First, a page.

Skip to main content

Small Business

Top Ten Reasons to Hire a Professional Tax Preparer

Asking the right questions can help ensure you get a good one

For taxpayers who are still wading through tax records and fretting about filing their income tax return, there’s hope. You don’t have to go it alone.

The National Society of Accountants (NSA) has made a Letterman-style top ten list of the reasons why people should hire a professional tax preparer:

10. It takes the hassle out of doing it yourself.

9. You don’t have to keep up with the many tax law changes or understand complicated tax law.

8. Making mistakes can be very costly.

7. Your time is worth money – add up the hours you would spend doing it yourself and calculate what that’s worth.

6. A tax program in a box cannot represent you in an audit.

5. A tax professional can answer your questions to help you make smarter tax-saving decisions.

4. A tax professional can help you plan all year and for future years.

3. A tax professional can recommend ways to save on taxes

2. It gives you peace of mind knowing that a professional is taking care of it.

And the number-one reason you should hire a tax preparer is:

1. It can save you money – if your tax preparer finds even one significant deduction or tax credit you may have missed, it can easily exceed the average $246 fee it costs to have a professional prepare your return.


If you plan to hire a tax professional to prepare your taxes, you do need to gather and organize your records, including W-2 forms, 1099 forms, mortgage and bank statements, charitable contributions, and so forth. Being organized saves your tax preparer time and keeps the fees down.

To find a tax professional, ask your friends or business colleagues who they use and like. Interview a few candidates. Check out the nationwide NSA Find a Professional database at to find a tax preparer in your area. NSA members are required meet minimum ongoing continuing education requirements and uphold a strict code of ethics.

Questions to Ask

When interviewing a prospective tax preparer, ask these questions:

  • Do you offer a free initial consultation?
  • How do you keep up with the latest tax law?
  • Do you regularly take continuing education courses?
  • Are you a member of any professional tax or accounting organizations?
  • What are your professional credentials?
  • Do you abide by a code of ethics?
  • How do you determine your fee to prepare my return(s)? Is it a fixed fee or an hourly rate?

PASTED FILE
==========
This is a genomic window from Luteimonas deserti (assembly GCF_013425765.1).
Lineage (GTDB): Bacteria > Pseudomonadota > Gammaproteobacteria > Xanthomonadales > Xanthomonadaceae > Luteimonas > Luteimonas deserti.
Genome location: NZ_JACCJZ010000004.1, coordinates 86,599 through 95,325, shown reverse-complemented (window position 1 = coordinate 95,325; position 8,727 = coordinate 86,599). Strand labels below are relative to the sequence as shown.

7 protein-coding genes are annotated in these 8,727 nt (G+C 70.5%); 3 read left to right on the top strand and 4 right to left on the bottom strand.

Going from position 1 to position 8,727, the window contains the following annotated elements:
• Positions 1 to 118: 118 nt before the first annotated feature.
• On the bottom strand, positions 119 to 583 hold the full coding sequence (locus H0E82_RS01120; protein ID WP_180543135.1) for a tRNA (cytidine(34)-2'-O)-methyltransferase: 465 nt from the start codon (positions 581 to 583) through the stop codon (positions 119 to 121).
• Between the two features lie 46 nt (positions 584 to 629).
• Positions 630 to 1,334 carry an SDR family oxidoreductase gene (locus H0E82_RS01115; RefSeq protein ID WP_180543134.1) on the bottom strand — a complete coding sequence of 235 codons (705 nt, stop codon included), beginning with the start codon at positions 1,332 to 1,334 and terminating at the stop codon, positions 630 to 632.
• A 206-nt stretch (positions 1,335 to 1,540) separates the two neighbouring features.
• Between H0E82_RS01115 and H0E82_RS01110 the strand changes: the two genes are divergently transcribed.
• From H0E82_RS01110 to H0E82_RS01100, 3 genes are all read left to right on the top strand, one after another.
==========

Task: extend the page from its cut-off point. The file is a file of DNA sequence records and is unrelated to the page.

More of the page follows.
• When do you require payment?
  • When can I expect to receive my completed tax returns back from you?
  • How long have you been in business?
  • Are you bonded or insured?
  • Do you outsource any tax preparation services?
  • What happens if I get audited?
  • Are you registered with the IRS with a Personal Tax Identification Number (PTIN)?
  • Will you store my tax information? How will it be stored and for how long?
  • Can I contact you after tax season if needed regarding my return?
  • Who will prepare my return? Will it be you or someone else in your office?
  • If you have employees who will work on my return, do they hold any credentials and do they take continuing education courses?

Credentials Matter

Tax credentials validate a preparer’s experience and expertise. Find out which ones your tax preparer has and check them out. Some credentials to look for are Certified Public Accountant (CPA), Enrolled Agent (EA), Accredited Business Accountant (ABA), Accredited Tax Advisor (ATA), and Accredited Tax Preparer (ATP).

Having credentials typically requires passing exams, abiding to a code of ethics and taking a minimum amount of continuing education (CPE) every year. The Internal Revenue Service (IRS) requires all paid tax preparers to have a Preparer Tax Identification Number (PTIN), so make sure your tax preparer has one and enters it on your return.

Beware of tax preparers who ask to be paid as a percentage of any refund you may receive or who ask you to sign a blank return. Refunds should always come to you, not the tax preparer. And remember the old adage, “If it sounds too good to be true, it probably is!” If you suspect tax fraud, visit the IRS web page that deals with this issue.

The Better Business Bureau and State Boards of Accountancy may also have resources to help you avoid any questionable tax preparers.

Tax Preparation Fees

So how much does it cost to have your taxes done? Every situation is different, and fees vary by region, but the national average cost to prepare an itemized Form 1040 with Schedule A and a state tax return is $246. The average cost to prepare a Form 1040 and state return without itemized deductions is $143.